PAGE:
Here’s another example of using a design that suggests a logo, rather than using it outright. This is a “Win Compatible” badge from the package of a KVM switch. (I think it was from IOGEAR.)
What I like about this is that it manages to get the idea across clearly even though it doesn’t use the actual Windows name or logo. “Win” is enough to get the name across, and the overlapping colored rectangles immediately call to mind the look of Windows 2000, Windows Me, and Office 2000. Sure, it’s one redesign back, but it’s still recognizable.
As for why they made their own logo? Well, it’s all hardware, with no drivers needed, so there really isn’t any point in putting it through the OS compatibility tests. You might as well label a monitor as being “Designed for Windows.” But not everyone knows what is and isn’t OS-dependent. Even those who do are more likely to buy it if they have that reassurance. I’ve looked at devices that I was 90% certain should work with any OS, but bought the one that specifically mentioned Mac or Linux compatibility because it filled in that last 10%.
I was looking for a list of requirements for Opera, and found this browser comparison table [archive.org]. Opera is compared to “Browser 1” and “Browser 2” on various features, speed, security, etc. Browser 2 doesn’t look too favorable, but Browser 1 looks terrible.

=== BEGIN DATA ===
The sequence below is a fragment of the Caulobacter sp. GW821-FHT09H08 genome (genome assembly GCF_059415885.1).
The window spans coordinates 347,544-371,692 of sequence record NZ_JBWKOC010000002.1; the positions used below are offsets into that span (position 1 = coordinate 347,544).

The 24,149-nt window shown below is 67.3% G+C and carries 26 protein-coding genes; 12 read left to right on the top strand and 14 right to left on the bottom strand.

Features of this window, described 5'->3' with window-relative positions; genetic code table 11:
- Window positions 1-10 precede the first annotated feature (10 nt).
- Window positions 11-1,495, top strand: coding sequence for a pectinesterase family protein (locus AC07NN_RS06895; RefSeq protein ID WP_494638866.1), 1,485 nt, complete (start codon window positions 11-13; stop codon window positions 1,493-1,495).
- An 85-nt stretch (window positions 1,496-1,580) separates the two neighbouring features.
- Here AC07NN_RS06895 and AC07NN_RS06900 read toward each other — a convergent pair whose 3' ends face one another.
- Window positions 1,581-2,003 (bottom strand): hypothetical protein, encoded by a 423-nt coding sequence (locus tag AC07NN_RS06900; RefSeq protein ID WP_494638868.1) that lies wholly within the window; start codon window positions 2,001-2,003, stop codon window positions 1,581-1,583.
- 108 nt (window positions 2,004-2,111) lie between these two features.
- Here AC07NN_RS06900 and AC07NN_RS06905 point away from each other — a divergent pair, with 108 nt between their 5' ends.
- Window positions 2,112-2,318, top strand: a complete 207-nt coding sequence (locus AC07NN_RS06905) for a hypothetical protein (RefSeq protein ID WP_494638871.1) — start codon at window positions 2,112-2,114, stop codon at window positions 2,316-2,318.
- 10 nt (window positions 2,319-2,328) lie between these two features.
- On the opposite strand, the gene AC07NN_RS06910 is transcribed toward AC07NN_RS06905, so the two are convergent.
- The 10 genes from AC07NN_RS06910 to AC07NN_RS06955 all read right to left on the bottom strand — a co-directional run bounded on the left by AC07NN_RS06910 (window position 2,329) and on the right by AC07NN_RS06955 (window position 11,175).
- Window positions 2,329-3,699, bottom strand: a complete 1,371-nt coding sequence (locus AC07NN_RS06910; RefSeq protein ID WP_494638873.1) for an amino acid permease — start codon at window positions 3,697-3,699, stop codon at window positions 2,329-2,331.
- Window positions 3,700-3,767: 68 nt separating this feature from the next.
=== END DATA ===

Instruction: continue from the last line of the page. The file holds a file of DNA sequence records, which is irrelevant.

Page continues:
Of course, even if you don’t recognize the specs, you can identify them easily by the column headers:
- Opera is red
- Browser 1 is blue
- Browser 2 is orange
Interestingly, I’ve got a project I’ve been working on off-and-on for a couple of weeks, and I’ve already put together a design using just color to represent different browsers.
It looks like I may have been on to something.
Update August 8, 2005: Apparently there are countries in which it is illegal to mention a competitor by name in ads, which might explain the tactic. Also, Opera has taken down the page, replacing it with a note that “This page is under development.”
Just saw a link for the current entries in the SpamAssassin Logo Contest. Entries range from a simple updating of the current logo through ninjas of varying danger and cuteness levels, and a few that have actually dropped the ninja motif altogether.
Oddly, a few of them remind me of the Peacekeeper insignia from Farscape. Maybe it’s just the red-and-black color scheme. Speaking of which, it turns out that logo was based directly on a 1919 painting called “Beat the Whites with the Red Wedge” by Russian Constructivist artist El Lissitzky. (originally linked to sebacea.com.)
Back to SpamAssassin, the contest is open through August 6.